Of course, most companies won’t need to host such large meetings, but it’s nice to know that you’re unlikely to ever outgrow Webex. Plus even smaller players will benefit from personalized screen designs, the AI-powered Webex assistant, and a collaborative digital whiteboard.
Initially, businesses could be forgiven for thinking that Slack (opens in new tab) is simply a useful messaging tool - and, certainly, it excels in this area. But there’s a lot more to this program as well. It boasts a straightforward and easy-to-use interface and a good mix of simple and more advanced features. In fact, Slack offers roughly 2,000 apps that enable users to greatly extend its functionality, as well as integrations with the likes of Google Drive and Trello.
In terms of pricing, Slack offers a free option, as well as two paid tiers - Pro, which costs $8 per user per month, and Business+, which will set firms back $15 per user per month. Admittedly, the video and audio calling functionality that comes with Slack is inferior to that found in other video conferencing solutions but there is a multitude of other features to make up for it.
While RingCentral (opens in new tab) may be better known for its VoIP (opens in new tab) solutions, it also provides a pretty serviceable video conferencing solution. In fact, RingCentral’s (opens in new tab) VoIP pedigree is clear to see in the way that its video solution offers so much compatibility with traditional desk phones. For example, there’s dial-in support for all plans, the ability to dial out to join a conference, and there’s a Call Me function, which gets the service to dial your phone and connect you into the meeting instead of having to use one of the provided phone numbers.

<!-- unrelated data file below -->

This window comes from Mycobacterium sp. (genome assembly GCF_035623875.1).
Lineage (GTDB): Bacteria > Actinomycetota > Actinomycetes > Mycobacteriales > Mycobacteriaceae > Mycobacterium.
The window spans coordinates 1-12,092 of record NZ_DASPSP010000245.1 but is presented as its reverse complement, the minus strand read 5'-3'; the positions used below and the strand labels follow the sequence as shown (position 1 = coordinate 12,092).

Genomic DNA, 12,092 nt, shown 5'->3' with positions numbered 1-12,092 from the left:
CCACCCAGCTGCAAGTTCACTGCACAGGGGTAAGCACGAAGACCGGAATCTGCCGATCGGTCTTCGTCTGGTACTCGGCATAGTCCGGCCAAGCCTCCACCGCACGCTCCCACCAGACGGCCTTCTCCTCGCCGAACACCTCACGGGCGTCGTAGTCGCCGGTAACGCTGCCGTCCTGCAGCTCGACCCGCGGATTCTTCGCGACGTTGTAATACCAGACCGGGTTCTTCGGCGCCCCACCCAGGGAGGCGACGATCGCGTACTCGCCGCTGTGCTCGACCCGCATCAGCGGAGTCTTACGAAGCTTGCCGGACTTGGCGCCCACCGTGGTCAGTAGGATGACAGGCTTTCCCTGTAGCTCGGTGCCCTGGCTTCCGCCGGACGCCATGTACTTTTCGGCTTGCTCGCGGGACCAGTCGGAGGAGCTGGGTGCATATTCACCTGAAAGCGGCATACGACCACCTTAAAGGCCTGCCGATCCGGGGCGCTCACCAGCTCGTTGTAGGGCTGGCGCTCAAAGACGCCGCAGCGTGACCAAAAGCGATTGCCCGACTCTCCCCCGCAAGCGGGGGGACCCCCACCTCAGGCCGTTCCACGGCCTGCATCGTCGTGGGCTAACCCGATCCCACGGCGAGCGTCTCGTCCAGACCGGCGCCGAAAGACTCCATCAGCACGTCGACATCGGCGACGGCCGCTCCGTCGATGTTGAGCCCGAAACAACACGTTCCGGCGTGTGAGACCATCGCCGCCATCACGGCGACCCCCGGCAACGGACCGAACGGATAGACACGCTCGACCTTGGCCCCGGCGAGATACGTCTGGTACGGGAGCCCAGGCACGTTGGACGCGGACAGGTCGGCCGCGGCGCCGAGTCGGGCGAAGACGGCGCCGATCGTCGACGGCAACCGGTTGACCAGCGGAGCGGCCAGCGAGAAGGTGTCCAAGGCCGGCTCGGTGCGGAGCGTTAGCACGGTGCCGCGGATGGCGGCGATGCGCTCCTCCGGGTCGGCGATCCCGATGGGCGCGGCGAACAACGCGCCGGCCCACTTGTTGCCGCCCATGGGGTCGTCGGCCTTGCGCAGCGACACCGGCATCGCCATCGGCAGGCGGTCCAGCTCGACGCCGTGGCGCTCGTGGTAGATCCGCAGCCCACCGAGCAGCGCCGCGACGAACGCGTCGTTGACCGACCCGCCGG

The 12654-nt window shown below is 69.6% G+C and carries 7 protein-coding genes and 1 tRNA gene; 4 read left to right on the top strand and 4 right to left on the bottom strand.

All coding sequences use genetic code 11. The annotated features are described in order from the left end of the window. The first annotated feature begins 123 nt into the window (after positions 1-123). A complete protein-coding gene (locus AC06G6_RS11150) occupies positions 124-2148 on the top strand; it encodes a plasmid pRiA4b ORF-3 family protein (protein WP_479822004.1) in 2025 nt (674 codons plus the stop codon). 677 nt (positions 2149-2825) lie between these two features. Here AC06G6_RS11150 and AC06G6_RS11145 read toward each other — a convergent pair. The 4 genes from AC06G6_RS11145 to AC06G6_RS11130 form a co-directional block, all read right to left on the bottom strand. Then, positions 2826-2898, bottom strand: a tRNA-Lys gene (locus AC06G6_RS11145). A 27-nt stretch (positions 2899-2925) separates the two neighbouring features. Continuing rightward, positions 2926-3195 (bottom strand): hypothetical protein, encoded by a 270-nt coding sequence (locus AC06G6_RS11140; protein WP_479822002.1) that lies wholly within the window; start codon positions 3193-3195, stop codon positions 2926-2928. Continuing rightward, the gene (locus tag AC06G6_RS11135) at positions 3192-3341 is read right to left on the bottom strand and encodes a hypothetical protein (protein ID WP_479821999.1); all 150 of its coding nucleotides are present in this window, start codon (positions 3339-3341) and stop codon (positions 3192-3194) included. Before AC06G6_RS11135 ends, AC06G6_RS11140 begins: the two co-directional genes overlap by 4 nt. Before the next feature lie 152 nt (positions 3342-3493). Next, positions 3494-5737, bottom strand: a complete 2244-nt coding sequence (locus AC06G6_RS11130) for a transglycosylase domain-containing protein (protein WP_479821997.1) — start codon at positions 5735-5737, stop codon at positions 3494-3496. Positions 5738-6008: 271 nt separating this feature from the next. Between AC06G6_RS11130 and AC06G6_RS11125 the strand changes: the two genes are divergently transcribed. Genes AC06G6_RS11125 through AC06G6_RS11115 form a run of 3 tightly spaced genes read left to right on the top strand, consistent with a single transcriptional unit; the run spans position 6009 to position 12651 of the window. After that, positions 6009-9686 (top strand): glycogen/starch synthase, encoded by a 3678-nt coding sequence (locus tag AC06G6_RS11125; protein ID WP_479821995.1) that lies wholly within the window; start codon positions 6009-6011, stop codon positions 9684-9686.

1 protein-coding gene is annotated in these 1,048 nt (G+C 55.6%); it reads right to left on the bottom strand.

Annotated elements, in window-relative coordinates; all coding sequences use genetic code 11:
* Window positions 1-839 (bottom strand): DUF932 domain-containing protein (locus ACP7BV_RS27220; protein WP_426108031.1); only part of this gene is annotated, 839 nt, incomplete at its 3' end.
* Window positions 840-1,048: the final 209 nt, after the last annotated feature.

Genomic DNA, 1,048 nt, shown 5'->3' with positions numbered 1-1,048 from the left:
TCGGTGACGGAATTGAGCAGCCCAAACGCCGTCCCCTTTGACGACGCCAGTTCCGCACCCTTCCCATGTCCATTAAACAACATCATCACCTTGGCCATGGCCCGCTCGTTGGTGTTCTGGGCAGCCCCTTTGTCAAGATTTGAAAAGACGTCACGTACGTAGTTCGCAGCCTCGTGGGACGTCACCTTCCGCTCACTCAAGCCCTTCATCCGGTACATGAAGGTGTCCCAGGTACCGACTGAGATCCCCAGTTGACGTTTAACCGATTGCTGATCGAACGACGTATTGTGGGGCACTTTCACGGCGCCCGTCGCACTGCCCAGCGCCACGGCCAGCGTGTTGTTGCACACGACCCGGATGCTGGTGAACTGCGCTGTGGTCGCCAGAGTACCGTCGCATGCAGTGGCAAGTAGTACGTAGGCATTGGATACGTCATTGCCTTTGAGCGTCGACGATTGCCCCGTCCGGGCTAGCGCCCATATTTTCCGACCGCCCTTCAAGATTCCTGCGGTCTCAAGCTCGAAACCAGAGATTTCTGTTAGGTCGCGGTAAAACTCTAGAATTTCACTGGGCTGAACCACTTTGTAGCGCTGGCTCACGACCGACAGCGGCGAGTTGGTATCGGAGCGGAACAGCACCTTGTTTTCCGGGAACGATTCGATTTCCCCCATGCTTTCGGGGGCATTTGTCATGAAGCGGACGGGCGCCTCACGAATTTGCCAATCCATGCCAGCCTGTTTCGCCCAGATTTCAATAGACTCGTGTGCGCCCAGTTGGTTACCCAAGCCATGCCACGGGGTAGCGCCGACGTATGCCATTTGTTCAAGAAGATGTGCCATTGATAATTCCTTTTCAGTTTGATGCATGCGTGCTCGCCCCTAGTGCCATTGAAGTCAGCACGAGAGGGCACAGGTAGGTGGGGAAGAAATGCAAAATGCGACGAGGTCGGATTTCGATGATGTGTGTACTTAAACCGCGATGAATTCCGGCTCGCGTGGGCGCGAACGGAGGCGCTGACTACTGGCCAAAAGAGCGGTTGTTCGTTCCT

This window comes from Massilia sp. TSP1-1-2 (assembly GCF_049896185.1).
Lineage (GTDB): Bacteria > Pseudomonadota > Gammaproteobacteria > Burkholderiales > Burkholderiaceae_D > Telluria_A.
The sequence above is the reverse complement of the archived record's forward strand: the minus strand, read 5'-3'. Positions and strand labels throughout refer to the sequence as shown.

It's worth noting that it's not the cheapest service. The Standard package, for example, costs $24.99 per user per month. However, that price does include unlimited video meetings (with up to 100 participants) and integration with Microsoft 365, G Suite, and Slack.